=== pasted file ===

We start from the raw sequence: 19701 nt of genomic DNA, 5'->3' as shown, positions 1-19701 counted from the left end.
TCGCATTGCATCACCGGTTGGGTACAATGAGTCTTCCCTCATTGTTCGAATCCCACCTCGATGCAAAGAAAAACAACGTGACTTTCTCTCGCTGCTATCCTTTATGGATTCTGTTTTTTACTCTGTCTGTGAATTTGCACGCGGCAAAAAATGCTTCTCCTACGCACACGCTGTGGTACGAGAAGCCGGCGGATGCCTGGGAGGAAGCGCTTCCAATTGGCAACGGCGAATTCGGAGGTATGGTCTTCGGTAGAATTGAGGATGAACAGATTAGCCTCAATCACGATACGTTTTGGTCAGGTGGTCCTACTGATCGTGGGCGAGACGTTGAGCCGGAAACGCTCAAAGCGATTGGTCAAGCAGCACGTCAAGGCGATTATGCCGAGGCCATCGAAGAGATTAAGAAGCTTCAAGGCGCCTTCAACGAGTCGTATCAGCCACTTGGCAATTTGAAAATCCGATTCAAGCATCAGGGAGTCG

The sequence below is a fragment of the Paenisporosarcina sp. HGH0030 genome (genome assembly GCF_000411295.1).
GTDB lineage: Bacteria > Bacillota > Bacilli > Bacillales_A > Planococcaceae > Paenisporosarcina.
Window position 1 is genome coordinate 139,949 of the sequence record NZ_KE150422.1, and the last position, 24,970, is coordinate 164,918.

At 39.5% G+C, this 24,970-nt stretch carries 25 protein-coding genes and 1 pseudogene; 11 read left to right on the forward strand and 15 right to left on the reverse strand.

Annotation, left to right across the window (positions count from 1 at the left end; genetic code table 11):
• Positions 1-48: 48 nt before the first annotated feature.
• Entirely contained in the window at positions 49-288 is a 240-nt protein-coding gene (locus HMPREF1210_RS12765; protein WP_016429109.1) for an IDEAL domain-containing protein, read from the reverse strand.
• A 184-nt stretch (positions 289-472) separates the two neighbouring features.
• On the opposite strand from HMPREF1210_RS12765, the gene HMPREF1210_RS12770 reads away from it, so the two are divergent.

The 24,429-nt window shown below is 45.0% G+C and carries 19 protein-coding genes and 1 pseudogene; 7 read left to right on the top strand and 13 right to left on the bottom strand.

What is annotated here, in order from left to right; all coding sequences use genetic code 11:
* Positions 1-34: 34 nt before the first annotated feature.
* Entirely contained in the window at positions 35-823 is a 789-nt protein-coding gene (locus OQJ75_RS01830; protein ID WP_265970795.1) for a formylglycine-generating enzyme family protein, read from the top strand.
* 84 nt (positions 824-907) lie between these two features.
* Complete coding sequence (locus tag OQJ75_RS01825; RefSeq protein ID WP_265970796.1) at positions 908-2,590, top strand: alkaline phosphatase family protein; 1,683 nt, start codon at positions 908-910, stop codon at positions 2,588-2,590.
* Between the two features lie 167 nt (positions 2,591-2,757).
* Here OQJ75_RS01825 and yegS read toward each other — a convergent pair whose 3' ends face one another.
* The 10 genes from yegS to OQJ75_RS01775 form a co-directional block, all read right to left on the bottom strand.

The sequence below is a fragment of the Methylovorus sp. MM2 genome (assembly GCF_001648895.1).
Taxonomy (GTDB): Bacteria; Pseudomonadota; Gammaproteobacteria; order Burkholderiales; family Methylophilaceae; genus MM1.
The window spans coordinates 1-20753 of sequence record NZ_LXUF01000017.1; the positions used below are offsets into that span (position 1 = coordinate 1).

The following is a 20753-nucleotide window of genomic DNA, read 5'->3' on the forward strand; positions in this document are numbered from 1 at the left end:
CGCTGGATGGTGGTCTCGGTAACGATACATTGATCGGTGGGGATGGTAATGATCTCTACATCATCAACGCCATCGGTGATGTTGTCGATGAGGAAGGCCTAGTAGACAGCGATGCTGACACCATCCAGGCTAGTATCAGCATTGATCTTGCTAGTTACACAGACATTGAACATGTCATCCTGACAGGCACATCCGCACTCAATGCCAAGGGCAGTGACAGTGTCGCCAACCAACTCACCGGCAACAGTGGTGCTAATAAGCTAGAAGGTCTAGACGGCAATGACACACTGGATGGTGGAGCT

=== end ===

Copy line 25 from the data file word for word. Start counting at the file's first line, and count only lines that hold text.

CGCTGGATGGTGGTCTCGGTAACGATACATTGATCGGTGGGGATGGTAATGATCTCTACATCATCAACGCCATCGGTGATGTTGTCGATGAGGAAGGCCTAGTAGACAGCGATGCTGACACCATCCAGGCTAGTATCAGCATTGATCTTGCTAGTTACACAGACATTGAACATGTCATCCTGACAGGCACATCCGCACTCAATGCCAAGGGCAGTGACAGTGTCGCCAACCAACTCACCGGCAACAGTGGTGCTAATAAGCTAGAAGGTCTAGACGGCAATGACACACTGGATGGTGGAGCT